Supporting Just Transitions to Sustainable Land Use in Ghana
Ghana is experiencing some of the highest rates of deforestation in the world. It’s a problem the Ghanaian government has been grappling with for years. Transforming agricultural, mining and forestry practices that are driving deforestation, while tackling the broader context of poverty, food insecurity and rising inequality is a daunting task.
Current practices provide livelihoods for millions of people in Ghana and worldwide, especially in the global south, making change highly sensitive.
At the same time, accelerated change is needed to deliver on global climate goals. Around 25 percent of GHG emissions come from land use and land use change and around half of these emissions come from deforestation and forest degradation.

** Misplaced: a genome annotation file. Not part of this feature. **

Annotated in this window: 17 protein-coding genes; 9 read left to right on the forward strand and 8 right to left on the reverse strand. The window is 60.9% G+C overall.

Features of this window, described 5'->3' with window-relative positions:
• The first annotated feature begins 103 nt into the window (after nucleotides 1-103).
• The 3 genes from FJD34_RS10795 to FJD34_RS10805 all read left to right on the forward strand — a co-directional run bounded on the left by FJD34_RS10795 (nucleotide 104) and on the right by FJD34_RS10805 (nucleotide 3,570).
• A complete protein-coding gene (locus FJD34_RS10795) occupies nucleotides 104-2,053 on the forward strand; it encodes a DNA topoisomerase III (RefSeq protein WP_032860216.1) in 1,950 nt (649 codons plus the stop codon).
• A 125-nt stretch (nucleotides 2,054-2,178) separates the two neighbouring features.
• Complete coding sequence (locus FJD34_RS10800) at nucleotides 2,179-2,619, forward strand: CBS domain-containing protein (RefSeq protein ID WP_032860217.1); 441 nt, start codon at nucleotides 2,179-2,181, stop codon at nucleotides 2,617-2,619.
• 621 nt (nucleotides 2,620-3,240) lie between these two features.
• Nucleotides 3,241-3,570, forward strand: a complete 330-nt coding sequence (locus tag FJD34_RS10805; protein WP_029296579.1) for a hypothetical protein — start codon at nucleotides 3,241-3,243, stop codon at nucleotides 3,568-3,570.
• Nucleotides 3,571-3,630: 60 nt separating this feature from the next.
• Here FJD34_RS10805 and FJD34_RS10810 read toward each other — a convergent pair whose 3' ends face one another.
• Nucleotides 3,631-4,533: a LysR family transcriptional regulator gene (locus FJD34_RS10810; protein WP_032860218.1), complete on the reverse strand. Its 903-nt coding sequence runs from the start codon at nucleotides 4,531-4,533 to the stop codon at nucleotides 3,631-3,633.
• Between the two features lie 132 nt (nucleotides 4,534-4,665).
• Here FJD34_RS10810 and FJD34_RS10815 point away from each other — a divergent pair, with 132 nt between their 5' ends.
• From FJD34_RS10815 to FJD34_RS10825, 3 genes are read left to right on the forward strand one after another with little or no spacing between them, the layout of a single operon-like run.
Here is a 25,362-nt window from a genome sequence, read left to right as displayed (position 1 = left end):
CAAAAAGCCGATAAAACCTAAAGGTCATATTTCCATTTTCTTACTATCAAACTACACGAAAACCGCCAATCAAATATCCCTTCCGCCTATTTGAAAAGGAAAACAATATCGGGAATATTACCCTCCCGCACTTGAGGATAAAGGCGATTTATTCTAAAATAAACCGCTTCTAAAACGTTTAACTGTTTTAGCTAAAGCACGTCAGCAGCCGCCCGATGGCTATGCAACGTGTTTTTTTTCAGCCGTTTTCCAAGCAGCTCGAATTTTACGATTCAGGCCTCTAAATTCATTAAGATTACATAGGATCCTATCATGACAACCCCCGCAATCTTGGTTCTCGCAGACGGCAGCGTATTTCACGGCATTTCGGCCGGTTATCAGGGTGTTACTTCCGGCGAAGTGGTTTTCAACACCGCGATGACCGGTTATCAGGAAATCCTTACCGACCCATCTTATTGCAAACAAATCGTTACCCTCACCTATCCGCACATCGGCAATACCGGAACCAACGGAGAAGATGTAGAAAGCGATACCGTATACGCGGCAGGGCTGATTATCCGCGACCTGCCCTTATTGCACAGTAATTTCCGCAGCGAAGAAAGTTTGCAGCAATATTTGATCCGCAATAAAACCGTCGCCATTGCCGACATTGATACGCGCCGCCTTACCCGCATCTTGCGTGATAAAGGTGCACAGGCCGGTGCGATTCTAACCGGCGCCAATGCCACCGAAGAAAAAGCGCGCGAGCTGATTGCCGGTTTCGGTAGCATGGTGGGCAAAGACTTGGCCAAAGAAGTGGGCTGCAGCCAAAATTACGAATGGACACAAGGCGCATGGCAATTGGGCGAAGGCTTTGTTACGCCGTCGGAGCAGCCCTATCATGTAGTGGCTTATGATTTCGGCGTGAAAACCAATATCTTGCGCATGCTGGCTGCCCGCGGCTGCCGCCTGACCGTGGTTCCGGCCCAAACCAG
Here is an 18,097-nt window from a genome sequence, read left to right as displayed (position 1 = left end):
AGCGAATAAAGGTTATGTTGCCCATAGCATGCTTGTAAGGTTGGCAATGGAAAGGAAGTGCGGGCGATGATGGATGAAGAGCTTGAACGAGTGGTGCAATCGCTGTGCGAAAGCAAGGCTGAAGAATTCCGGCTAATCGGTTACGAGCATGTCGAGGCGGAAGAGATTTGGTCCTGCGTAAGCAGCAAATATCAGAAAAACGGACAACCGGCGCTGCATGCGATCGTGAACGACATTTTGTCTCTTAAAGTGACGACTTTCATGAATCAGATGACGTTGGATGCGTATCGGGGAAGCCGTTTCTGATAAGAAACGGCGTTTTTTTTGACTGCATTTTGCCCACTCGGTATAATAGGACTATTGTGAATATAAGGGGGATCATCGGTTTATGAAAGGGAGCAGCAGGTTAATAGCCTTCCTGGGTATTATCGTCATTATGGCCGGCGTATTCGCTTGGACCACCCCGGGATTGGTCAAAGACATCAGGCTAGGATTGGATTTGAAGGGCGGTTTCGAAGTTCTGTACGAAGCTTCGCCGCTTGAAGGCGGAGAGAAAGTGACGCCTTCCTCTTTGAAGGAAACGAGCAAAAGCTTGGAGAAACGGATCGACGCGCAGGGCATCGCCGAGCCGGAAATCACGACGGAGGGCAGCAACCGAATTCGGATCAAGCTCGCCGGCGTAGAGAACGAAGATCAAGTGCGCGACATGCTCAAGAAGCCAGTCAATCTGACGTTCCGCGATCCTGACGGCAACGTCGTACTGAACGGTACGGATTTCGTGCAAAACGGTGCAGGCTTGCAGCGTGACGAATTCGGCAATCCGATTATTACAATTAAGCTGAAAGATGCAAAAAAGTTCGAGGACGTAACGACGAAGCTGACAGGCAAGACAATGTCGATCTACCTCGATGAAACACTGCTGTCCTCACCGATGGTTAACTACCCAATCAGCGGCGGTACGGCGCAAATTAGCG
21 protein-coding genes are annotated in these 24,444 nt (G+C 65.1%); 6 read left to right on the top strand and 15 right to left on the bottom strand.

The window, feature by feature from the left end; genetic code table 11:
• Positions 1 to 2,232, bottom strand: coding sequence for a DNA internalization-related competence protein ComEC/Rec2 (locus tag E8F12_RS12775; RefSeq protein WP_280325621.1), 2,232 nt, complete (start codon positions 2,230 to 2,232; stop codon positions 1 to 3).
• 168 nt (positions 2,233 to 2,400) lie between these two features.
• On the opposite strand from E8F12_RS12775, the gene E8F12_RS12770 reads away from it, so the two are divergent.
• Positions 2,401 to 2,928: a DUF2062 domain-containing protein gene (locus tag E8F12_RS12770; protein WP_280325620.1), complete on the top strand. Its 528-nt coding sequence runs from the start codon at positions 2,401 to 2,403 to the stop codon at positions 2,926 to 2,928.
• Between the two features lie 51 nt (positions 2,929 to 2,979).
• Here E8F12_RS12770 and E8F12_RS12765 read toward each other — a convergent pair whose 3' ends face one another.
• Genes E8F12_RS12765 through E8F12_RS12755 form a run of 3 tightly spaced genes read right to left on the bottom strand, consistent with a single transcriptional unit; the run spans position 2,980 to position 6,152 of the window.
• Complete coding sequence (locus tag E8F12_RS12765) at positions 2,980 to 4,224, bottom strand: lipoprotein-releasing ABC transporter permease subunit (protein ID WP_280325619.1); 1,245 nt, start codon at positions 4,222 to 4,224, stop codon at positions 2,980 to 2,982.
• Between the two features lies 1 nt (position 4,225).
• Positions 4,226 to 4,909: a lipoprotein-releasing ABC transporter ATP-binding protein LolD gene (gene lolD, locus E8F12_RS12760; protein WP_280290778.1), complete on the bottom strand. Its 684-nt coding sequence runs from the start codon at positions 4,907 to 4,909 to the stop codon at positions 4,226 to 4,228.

A CIF study outlines how just transitions to sustainable land use need to be driven by socially inclusive processes to mitigate the potential negative effects of change on people that currently depend on today’s natural resource economies. While also maximizing opportunities to tap into new green economic opportunities, and addressing the environmental legacies of mining, agriculture, overexploitation of timber and other forest resources, and deforestation itself.
The study draws on examples of projects financed by CIF in Ghana, and highlights effective practices that can contribute to just transitions in key sectors that are driving Ghana’s forest loss.